Candida Gutierrez. Stephen Echols. Marcus Calvillo. They aren’t household names, but their experiences with identity theft were epic. Their “total” identity theft stories provide lessons we should study and heed. These abuses continued for decades. These three examples have been resolved but should not be forgotten.
Unfortunately, similar thefts continue to impact other consumers today.
Government agencies may take up an individual case of ID theft, and their experts know a single identity theft issue may take years to resolve. Plus, that clock doesn’t start until the victim discovers the crime.
Houston Teacher’s Total Theft Case
After a 12-year struggle, elementary school teacher Candida Gutierrez finally faced her identity thief in federal court. Benita Cardona-Gonzalez, was an undocumented immigrant from Mexico who’d exploited that identity to find work, buy a house, obtain medical care, and provide for a growing family. Cardona-Gonzales was in court to receive an 18-month sentence for her crimes to be followed by automatic deportation.
During the years when both women used Gutierrez’s identity, the Houstonian had a wide range of crimes linked to her name. She eventually told her story to the Associated Press, and the tale of her “total” ID theft spread around the globe.
“(Gutierrez) recounted how she learned that her identity had been used to take out a mortgage loan and even to get medical care for the birth of two children,” read the statement from the U.S. Attorney’s Office for Kansas which prosecuted the case.
The victim first learned of her identity theft when the bank rejected her own mortgage application. Twelve years of what officials view as complete or total identity theft required lots of government documents. Cardona-Gonzalez obtained a Social Security card and a Texas birth certificate in the name of another woman. Her thief even had a driver’s license in Gutierrez’s name and used that moniker on her own kids’ birth certificates.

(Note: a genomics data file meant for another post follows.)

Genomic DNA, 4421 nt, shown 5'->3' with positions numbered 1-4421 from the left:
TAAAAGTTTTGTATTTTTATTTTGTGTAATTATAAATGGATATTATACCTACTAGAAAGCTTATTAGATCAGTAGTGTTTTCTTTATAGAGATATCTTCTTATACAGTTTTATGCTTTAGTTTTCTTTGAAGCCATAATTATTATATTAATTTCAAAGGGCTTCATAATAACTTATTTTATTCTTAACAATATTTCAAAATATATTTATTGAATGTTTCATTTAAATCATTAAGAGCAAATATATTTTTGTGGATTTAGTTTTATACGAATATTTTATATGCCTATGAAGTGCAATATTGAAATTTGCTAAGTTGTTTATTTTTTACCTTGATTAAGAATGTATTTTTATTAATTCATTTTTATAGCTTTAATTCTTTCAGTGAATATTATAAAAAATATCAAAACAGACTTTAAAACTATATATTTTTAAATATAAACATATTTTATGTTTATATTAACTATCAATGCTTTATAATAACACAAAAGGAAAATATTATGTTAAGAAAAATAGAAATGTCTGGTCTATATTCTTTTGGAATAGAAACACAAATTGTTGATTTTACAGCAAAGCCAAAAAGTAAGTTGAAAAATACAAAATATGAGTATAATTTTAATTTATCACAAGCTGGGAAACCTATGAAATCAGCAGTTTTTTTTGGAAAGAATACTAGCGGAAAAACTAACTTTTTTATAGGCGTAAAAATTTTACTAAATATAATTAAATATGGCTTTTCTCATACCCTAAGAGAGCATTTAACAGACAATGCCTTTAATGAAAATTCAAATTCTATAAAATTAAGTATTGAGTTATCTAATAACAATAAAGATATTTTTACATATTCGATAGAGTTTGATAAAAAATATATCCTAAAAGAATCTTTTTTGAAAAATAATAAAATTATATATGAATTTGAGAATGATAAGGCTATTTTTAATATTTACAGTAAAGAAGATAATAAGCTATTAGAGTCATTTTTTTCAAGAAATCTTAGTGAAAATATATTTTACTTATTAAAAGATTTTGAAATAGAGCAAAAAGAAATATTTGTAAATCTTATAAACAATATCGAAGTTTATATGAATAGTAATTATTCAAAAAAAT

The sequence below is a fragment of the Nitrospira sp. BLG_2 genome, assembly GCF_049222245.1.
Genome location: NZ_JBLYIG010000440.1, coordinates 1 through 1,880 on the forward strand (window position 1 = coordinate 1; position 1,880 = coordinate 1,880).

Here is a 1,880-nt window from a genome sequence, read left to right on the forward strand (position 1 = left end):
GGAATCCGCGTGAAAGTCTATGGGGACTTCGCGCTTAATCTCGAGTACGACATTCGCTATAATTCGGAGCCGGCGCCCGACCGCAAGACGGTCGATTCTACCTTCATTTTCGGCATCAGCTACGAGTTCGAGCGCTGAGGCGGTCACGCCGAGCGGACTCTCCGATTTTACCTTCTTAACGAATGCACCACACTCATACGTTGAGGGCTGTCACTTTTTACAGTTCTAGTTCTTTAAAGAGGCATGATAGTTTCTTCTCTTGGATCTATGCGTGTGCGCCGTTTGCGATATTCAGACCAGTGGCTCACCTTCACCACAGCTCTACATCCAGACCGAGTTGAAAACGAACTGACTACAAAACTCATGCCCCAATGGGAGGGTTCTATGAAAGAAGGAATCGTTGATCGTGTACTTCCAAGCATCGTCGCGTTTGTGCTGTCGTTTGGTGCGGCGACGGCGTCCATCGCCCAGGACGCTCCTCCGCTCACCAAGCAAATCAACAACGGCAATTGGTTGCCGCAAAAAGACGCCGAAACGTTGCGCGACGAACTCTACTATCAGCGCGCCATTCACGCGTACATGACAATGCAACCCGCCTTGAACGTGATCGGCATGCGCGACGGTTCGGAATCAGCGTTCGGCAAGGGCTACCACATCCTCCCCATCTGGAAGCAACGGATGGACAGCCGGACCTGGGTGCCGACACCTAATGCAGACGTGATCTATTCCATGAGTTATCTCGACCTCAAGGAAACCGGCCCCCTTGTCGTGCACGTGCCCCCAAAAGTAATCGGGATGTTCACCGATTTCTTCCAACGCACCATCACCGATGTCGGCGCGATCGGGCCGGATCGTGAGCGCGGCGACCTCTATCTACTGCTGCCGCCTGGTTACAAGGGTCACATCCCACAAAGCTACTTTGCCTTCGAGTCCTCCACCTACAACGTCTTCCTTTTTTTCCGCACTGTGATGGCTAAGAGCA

One woman’s quest to live the American dream had become the other’s nightmare. In its wake, a mess of tangled records required correction to give Gutierrez a shot at restoring her good name.
My Neighbor, My ID Thief
Stephen Echols had no idea he was an ID theft victim back in 1999, but he was about to receive his first clue.
“It began one day in 1999 when he found several police officers with guns drawn standing on his front lawn. He was taken into custody and spent 5 and ½ months in jail before being released,” a Military.com article on his experiences with identity theft said.
When the arrest occurred, Echols was a college student. Charges included stalking and making terrorist threats, so bail was set at $250,000—an amount he couldn’t raise. Finally, after five months in jail, Echols was released and given court documents that indicated he wasn’t the man wanted for this crime.
At the time, Echols thought a case of mistaken identity triggered his arrest. The concept of identity theft never entered his mind.
In 2000, a detective requested he stop by the station to look at some photos. One image jumped out at Echols; it was a photo of a bully from Echols’ childhood. His neighborhood menace had misused Echols’ name, even obtaining a new driver’s license using it.